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Saudi Aramco on Sunday announced an 82% rise in its first-quarter net profit, fueled by surging oil prices that propelled the Saudi energy giant into the world’s largest market capitalization rank.
Its net income was $39.5 billion, compared to $21.7 billion in the same period in 2021, “mainly due to higher crude oil prices and volumes sold, and better downstream margins (refining and distribution). , editor’s note),” Saudi Aramco said in a press release. release.
This is a record since the IPO of the world’s largest oil exporter in 2019.
The jump in profits comes on the heels of a string of favorable economic news for Saudi Arabia, where the burgeoning oil sector is supporting the fastest rate of growth in a decade.
Aramco’s latest financial results were released four days after the company dethroned Apple as the world’s most valuable company, with shares worth $2.43 trillion to the US company’s $2.37 trillion. .
In March, the Saudi giant announced a 124% increase in net profit in 2021 compared to the previous year.
Growth of 9.6% in the first quarter
However, the company, a flagship of the kingdom and a key source of revenue for the state, faces security concerns related to the war being waged by the Saudi-led military coalition against Houthi rebels in Yemen, who have repeatedly attacked the kingdom.
In 2019, airstrikes claimed by the Houthis on two Aramco facilities in eastern Saudi Arabia temporarily halted half of the kingdom’s crude output.
In March, a Houthi attack on Aramco facilities caused a “temporary” drop in production.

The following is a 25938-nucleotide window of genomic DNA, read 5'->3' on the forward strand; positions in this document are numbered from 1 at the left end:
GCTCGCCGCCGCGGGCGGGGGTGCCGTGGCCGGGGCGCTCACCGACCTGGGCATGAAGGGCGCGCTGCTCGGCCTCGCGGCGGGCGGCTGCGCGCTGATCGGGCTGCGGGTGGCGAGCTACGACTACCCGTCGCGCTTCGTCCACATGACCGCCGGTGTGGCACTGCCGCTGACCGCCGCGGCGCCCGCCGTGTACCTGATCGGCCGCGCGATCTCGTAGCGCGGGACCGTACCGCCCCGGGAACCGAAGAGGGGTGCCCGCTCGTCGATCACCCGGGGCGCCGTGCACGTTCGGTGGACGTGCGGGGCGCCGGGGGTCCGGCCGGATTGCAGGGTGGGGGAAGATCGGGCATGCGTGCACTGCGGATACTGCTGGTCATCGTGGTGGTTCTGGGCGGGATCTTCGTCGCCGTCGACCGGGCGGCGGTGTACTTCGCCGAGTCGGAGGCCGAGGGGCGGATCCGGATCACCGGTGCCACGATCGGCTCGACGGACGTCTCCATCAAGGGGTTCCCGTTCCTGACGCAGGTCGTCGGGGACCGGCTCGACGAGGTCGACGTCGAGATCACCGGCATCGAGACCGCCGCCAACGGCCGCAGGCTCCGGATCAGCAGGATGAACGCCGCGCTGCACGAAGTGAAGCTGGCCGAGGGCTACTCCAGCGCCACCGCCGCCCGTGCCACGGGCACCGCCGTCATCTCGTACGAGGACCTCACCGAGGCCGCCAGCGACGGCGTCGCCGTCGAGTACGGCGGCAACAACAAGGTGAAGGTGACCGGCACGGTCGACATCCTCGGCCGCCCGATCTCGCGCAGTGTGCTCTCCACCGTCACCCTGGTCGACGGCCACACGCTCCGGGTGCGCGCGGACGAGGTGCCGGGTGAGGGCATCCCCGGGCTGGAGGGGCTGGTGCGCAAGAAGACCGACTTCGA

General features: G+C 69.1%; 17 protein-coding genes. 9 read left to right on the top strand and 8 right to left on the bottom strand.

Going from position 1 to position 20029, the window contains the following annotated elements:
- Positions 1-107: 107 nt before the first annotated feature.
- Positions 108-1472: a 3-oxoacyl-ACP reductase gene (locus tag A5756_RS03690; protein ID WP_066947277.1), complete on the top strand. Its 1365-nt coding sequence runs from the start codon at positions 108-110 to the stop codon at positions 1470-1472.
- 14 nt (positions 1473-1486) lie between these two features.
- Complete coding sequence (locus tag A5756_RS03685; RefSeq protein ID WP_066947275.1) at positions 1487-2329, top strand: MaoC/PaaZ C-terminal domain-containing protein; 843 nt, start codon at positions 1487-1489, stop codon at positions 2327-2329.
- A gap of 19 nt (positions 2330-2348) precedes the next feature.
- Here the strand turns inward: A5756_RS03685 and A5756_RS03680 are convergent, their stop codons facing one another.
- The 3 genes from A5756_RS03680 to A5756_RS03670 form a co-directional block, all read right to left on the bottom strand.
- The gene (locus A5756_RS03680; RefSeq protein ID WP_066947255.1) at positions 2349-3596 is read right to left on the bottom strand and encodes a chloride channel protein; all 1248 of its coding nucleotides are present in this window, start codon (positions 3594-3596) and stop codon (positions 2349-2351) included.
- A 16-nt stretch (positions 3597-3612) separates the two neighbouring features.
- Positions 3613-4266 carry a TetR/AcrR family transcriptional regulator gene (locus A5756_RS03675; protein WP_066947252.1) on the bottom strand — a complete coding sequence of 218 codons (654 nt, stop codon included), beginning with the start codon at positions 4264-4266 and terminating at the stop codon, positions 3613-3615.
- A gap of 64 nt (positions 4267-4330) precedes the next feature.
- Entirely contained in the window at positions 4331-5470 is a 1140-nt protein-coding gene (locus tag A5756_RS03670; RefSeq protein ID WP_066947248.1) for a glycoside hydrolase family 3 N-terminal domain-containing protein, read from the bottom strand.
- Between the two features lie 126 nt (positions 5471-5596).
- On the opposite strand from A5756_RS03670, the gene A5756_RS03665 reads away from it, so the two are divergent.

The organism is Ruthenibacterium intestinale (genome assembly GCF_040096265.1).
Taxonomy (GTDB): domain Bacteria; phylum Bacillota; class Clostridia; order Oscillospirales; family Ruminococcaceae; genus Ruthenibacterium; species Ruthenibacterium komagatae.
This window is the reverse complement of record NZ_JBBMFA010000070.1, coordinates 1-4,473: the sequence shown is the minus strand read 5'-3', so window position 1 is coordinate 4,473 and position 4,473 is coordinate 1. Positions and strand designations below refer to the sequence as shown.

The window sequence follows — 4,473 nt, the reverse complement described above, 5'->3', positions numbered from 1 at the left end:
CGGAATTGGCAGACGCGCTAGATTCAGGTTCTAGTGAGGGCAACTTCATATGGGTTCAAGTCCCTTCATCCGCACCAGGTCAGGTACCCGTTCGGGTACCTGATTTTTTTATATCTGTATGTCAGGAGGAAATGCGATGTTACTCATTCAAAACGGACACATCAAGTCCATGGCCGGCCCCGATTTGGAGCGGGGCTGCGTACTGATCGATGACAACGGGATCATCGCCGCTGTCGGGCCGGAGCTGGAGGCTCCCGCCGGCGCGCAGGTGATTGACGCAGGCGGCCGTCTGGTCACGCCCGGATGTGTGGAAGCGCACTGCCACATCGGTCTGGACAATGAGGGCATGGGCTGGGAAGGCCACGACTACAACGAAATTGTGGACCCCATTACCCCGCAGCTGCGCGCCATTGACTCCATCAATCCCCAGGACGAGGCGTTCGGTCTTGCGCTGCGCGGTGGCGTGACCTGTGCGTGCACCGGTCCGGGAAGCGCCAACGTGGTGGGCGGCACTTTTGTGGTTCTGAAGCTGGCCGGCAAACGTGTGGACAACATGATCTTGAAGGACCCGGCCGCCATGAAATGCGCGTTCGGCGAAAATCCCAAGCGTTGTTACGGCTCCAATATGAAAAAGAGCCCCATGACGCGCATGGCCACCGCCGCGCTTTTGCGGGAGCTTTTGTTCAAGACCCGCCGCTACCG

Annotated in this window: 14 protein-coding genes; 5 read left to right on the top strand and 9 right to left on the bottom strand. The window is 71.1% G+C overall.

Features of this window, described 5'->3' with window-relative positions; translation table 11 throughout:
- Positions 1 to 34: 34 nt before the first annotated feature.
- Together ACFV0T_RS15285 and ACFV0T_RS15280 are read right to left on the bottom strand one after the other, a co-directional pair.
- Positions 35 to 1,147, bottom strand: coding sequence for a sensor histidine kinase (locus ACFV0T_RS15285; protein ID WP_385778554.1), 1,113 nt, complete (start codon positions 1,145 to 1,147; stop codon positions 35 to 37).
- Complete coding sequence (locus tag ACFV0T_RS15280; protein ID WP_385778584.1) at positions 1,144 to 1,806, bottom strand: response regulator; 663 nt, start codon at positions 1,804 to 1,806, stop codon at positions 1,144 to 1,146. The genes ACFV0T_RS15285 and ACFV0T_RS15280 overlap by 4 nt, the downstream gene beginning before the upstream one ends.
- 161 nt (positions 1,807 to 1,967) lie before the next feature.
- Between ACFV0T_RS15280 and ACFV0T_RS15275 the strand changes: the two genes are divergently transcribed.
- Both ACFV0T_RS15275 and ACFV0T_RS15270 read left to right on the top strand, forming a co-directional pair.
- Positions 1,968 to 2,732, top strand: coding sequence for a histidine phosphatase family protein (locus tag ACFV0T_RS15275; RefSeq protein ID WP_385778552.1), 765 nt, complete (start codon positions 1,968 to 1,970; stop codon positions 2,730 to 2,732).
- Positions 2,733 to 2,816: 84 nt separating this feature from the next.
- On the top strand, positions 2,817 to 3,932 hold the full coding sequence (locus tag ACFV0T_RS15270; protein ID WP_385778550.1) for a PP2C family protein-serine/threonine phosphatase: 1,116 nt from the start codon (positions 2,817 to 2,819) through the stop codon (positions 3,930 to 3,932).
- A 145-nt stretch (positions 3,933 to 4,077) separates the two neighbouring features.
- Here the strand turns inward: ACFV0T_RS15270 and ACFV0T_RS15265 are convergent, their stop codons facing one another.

The oil giant also announced on Sunday that it will increase its capital by issuing 20 billion shares distributed free of charge to shareholders, based on the ratio of one share offered for ten held.
A dividend of $18.8 billion will be paid in the second quarter, it also said.
“Amid increased volatility in global markets, we remain committed to meeting the world’s demand for reliable, affordable and increasingly sustainable energy,” said Amin Nasser, president and chief executive officer of Aramco.
In early May, Saudi Arabia posted its highest growth rate in a decade, as a booming oil sector fueled a 9.6% rise in the first quarter compared to the same period in 2021.
Expected GDP increase of 7.6%
The biggest oil exporter has resisted US demands to increase production in a bid to contain prices that have soared since the start of Russia’s war in Ukraine.
In this context, Saudi Arabia and the United Arab Emirates have marked their commitment to the Organization of Petroleum Exporting Countries (OPEC), led by Riyadh and Moscow, thus underlining their growing independence from their traditional US ally.
Saudi Arabia’s gross domestic product (GDP) is expected to grow 7.6% in 2022, the International Monetary Fund (IMF) estimated in April.
The kingdom has sought to both open up and diversify its oil-dependent economy, particularly since the appointment of Mohammed bin Salman as crown prince in 2017.
Aramco listed 1.7% of its shares on the Saudi Stock Exchange in December 2019, raising $29.4 billion (€26.5 billion), the largest initial public offering in history.
In February, the kingdom transferred 4% of Aramco shares, worth $80 billion, to the country’s sovereign wealth fund, a move seen as a possible prelude to further opening by the oil giant.